Hugues de Payens' promotion tour - 1128-1129

Hugues de Payens, the first grandmaster of the Knights Templar, did in 1127 venture out on a fund-raising and recruitment trip to the West that lasted until mid 1129.

He started in France. First he went to a an important wedding in Le Mans. It was de wedding of the daughter of King Henry I of England Matilda to the son of Count Fulk of Anjou, Geoffrey of Anjou. Fulk later became King of Jerusalem (1131-1143). Fulk went on crusade in 1119 or 1120, and became attached to the Knights Templar. He returned, late in 1121, after which he began to subsidize the Templars, maintaining two knights in the Holy Land for a year. 

In the summer of 1128 Hugues went on to England and Scotland. During his trip to Scotland, Hugues visited Roslin near Edinburgh, and was given land by Henri de St. Clair, Baron of Roslin, to built a Preceptory (Commanderie) in the Scottish village now known as Temple.

In mid September 1128 Hugues returned to Cassel in Flanders. There, together with Godfrey of Saint Omer, he received grants of Count Thierry of Flanders and his vassals.

The climax of Hugues’ tour was his appearance before the Council of Troyes in January 1129, at which his new Order was granted a Monastic rule to govern it. This later called "Latin or Primitive Rule" was written by Bernard Abbot of Clairvaux and inspired by the Cisterian Rule. It consisted of seventy-two clauses.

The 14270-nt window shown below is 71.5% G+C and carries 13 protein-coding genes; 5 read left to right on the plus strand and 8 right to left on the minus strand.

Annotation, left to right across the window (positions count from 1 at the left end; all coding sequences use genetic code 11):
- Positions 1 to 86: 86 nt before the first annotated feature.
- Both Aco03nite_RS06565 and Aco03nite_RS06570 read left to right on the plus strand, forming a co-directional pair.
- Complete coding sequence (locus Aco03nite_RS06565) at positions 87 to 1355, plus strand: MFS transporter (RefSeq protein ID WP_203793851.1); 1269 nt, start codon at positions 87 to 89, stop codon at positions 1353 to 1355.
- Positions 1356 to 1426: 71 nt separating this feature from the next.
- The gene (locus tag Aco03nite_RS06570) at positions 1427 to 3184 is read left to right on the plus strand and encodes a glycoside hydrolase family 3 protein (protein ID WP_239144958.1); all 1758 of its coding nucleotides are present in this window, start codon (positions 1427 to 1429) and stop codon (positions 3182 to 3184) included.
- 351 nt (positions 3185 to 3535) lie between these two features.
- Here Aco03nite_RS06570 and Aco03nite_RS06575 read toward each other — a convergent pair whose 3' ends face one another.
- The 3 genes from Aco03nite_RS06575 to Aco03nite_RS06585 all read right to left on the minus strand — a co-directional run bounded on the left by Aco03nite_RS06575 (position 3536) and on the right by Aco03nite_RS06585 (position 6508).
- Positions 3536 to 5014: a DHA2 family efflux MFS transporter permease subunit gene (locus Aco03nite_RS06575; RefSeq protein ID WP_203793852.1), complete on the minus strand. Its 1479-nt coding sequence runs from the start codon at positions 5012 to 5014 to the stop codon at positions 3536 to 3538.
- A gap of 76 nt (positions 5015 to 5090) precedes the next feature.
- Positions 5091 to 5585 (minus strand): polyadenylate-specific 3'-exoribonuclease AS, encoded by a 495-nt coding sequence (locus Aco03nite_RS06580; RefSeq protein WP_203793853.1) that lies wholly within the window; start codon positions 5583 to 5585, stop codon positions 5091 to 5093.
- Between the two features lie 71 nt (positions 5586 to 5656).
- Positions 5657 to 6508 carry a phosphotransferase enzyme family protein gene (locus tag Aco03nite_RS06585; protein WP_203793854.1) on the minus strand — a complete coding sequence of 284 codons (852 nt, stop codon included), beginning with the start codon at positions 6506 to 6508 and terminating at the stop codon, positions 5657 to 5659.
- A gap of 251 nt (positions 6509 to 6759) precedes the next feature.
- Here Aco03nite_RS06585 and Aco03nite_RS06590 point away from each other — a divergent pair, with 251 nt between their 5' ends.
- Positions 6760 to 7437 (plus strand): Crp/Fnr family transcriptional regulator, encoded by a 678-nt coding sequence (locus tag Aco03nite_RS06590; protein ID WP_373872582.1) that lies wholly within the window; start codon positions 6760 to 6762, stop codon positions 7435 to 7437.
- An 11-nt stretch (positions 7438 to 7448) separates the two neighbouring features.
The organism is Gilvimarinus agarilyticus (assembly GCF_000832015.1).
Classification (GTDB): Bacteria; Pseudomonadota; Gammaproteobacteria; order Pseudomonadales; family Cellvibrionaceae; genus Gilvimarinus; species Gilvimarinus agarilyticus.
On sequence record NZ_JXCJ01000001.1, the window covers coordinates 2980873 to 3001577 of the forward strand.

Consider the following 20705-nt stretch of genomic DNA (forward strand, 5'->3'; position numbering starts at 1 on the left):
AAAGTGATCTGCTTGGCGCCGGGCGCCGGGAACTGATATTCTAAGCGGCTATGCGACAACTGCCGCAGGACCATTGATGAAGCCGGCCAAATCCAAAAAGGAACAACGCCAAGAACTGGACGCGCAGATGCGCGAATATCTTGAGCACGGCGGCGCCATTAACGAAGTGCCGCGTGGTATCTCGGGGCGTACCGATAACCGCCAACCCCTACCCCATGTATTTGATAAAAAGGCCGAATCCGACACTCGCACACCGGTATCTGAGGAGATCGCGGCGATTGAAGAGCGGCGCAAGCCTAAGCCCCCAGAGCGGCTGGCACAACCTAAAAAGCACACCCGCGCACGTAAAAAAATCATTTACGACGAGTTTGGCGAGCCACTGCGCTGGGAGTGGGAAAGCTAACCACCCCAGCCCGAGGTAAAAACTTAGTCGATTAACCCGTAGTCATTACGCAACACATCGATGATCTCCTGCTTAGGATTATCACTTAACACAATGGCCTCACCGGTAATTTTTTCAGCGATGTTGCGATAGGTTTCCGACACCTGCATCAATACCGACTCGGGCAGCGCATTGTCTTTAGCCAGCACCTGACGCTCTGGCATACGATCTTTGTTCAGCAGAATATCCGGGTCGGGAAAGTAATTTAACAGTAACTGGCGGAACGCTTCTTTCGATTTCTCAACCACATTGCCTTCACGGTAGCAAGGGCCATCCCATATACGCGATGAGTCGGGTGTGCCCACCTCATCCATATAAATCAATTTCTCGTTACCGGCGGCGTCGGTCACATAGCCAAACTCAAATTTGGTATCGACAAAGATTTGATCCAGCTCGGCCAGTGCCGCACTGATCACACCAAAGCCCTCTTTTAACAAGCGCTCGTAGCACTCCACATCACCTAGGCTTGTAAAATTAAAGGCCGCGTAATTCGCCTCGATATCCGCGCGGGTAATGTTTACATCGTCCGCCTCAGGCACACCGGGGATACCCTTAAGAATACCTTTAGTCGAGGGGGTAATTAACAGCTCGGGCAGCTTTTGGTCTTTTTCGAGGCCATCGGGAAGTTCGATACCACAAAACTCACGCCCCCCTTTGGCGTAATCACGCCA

Early in 1129 Hugues returned to Jerusalem, only to depart northward to assist the siege of Damascus. The lack of logistic support during the long siege inspired him to think about how he could use the lands his Order had been given in the West to improve its fighting ability. He decided to set up a regular support network in western Europe to provide a steady flow of new Knights, money, food, clothing, and arms. In 1130 he sent one of his Brother founder-Knights, Payen de Montdidier, to England, where King Stephen granted him the right to build a whole string of new Preceptories.

Mainly adapted from Turning the Templar Key. Illustration Temple Church at Temple, Midlothian, Scotland. source

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